Police should be allowed to 'take the knee' at protests, says Black Police Association VP

7 June 2020, 09:44 | Updated: 7 June 2020, 11:47

By Seán Hickey

Police officers showing support for anti-racism demonstrators by taking a knee may have helped deescalate tensions at protests.

Andy George is the Vice President of the National Black Police Association and he joined Andrew Castle to share his reaction to yesterday's nationwide protests to show solidarity with protesters in the USA after the death of George Floyd and demonstrate against racism in the UK.

Andrew was speaking to Dame Cressida Dick over the weekend and the commissioner said she would encourage police officers not to kneel at protests and she wouldn't take the knee herself if asked. Andrew asked Mr George if that "was that the right thing to say."

"Each force has taken a pragmatic local approach" the NBPA Vice President said. He explained to Andrew that "taking the knee is a show of support" and he personally "would support any officer that would feel the need to do that."

Mr George told Andrew that on Saturday it was seen that taking the knee "has deescalation around the crowd as well" and some scenes in the UK had shown protests go off well when officers showed support for protesters.

The officer began the conversation by stating that "tensions are high within black and ethnic minority groups at the moment" and acknowledged that because certain tensions weren't addressed "it may have led to some of the frustrations that we had seen yesterday" in London.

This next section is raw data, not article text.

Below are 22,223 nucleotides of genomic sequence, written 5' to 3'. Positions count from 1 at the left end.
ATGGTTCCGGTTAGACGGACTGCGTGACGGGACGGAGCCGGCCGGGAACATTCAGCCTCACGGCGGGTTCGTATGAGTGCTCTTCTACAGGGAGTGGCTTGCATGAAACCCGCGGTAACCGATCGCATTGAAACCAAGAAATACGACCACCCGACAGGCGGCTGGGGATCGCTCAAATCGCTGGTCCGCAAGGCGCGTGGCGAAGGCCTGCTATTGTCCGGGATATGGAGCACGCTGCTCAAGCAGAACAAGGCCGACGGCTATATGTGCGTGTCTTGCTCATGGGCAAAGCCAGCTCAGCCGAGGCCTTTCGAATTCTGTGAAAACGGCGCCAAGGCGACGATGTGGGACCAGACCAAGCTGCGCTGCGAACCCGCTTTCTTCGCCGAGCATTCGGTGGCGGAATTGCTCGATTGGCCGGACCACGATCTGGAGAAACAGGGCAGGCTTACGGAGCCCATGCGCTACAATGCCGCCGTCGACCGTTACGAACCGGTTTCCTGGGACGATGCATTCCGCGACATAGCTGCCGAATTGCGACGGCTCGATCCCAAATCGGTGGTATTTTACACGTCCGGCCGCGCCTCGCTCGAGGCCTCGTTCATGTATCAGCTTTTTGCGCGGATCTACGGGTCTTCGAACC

Andy George told Andrew that showing support for the protesters can quell any tensions in a crowd
Andy George told Andrew that showing support for the protesters can quell any tensions in a crowd. Picture: PA

Andrew asked for Mr George's views on the core of the protests, which have been in part to demonstrate against police brutality. He wondered how the Black Police Association VP felt about representing the police when people demonstrate against police abuses. He told Andrew that "it's about engaging with people" and accepted that "disproportionalities still exist within policing."

Andrew delved deeper into these disproportionalities and asked about institutional racism within the police force. Mr George noted that the police have "zero tolerance" for racism but accepted that he has seen "officers that are accused and found guilty" of racism.

He went further to point out that he has noticed that many of these culprits that are found guilty are not punished the same way as their black or ethnic minority counterparts, which becomes an issue when these people are allowed to continue operating as police officers. Andrew played devil's advocate with Mr George and asked if some workplace banter could be misinterpreted as racism.

Andy George quashed the idea that workplace banter and racism could be mistaken for one another, telling Andrew that "for some individuals it could be quite traumatic" and also "reinforces belief that some officers are racist." He noted that such dynamics are dangerous to be left unaddressed as again, these officers go out into the community to enforce the law amongst minorities.

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